BERLIN — A Facebook executive who spoke in Berlin the day after Germany announced plans to fine social networks up to €50 million (£44 million) for failing to remove slanderous or threatening online postings admitted that Facebook doesn’t yet have all the answers when it comes to removing fake and illegal content from its platform.
Stephen Deadman, Facebook’s global deputy chief privacy officer, said that the social media giant’s scale makes it hard to monitor and filter everything that gets published and that it had hundreds of staff working on the issue.
“When it comes to managing content, we have almost 1.9 billion people on the platform,” Deadman said at the G20 Consumer Summit on Wednesday. “It’s a pretty unique situation to be in. Managing content is one of our biggest priorities. I don’t want to give any impression that it’s something that doesn’t matter to us: it’s absolutely a top priority.”
Deadman added: “The issues we’re discussing today and the issues that were raised here in Germany this week are what we call ‘hard problems’. They’re ‘hard problems’ because often they involve dilemmas. Take for example, the issue around illegal content. We want everybody to be safe. We also want open and free internet with a variety of content. We also don’t want companies to become the sensors of the internet, or governments for that matter.”
Finding a solution that ticks all the boxes “isn’t simple,” according to Deadman, who said that Facebook will spend a “huge amount of time and effort” to ensure that it gets it right.
One such effort took place in Berlin last weekend, according to Deadman, who went on to explain that Facebook essentially held a hackathon-style event with 70 people to in a bid to come up with new ways to tackle some of Facebook’s biggest issues.
“We were focusing on how do we build trust, transparency and control for people around their data,” said Deadman, who claimed that the event was attended by designers, brands, academics, privacy advocates, and policy people.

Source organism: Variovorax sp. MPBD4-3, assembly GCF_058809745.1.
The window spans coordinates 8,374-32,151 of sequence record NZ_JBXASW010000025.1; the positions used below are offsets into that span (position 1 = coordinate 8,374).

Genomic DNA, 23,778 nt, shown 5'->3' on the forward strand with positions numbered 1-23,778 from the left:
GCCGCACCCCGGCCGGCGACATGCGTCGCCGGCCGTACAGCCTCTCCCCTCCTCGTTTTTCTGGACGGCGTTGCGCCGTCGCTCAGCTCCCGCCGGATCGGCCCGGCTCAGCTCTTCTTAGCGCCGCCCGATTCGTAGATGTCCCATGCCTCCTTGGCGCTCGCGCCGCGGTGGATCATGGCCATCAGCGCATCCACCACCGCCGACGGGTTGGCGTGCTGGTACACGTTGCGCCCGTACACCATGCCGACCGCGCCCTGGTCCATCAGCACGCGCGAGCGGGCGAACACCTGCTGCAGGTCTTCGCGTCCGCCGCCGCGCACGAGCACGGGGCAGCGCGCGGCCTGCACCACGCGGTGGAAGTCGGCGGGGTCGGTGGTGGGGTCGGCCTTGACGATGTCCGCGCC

Deadman didn’t say whether Facebook would appeal against any potential fines, which were described by Germany’s Justice Minister Heiko Maas in a statement on Tuesday.
“This (draft law) sets out binding standards for the way operators of social networks deal with complaints and obliges them to delete criminal content,” said Maas.
Maas said failing to comply could result in a fine of up to €5 million (£4 million) on the individual deemed responsible for the company in Germany and €50 million (£44 million) against the companies themselves.
In 2015, Germany pushed Facebook, Twitter and Google’s YouTube to sign up to a code of conduct, which included a pledge to delete hate speech from their websites within 24 hours. The new draft rules turns the code of conduct commitment into legal obligations. Under the new law, social media sites will have to:
- delete or remove illegal content
- report regularly on the volume of filed complaints
- make it easier for users to complain about offensive content.
Germany is keen to avoid fake news being circulated on social media platforms like Facebook and Twitter in the lead up to its general elections, fearing that it could influence the way that people before they vote in the same way that it may have in the US.
Facebook has taken some early steps to satisfy Germany’s regulators. In January, the company announced that it would start filtering fake news for users in Germany. It was the first overseas expansion of an initiative, which launched in the US in December. The company is doing this by working with a number of fact-checking partners, including non-profit Correctiv.
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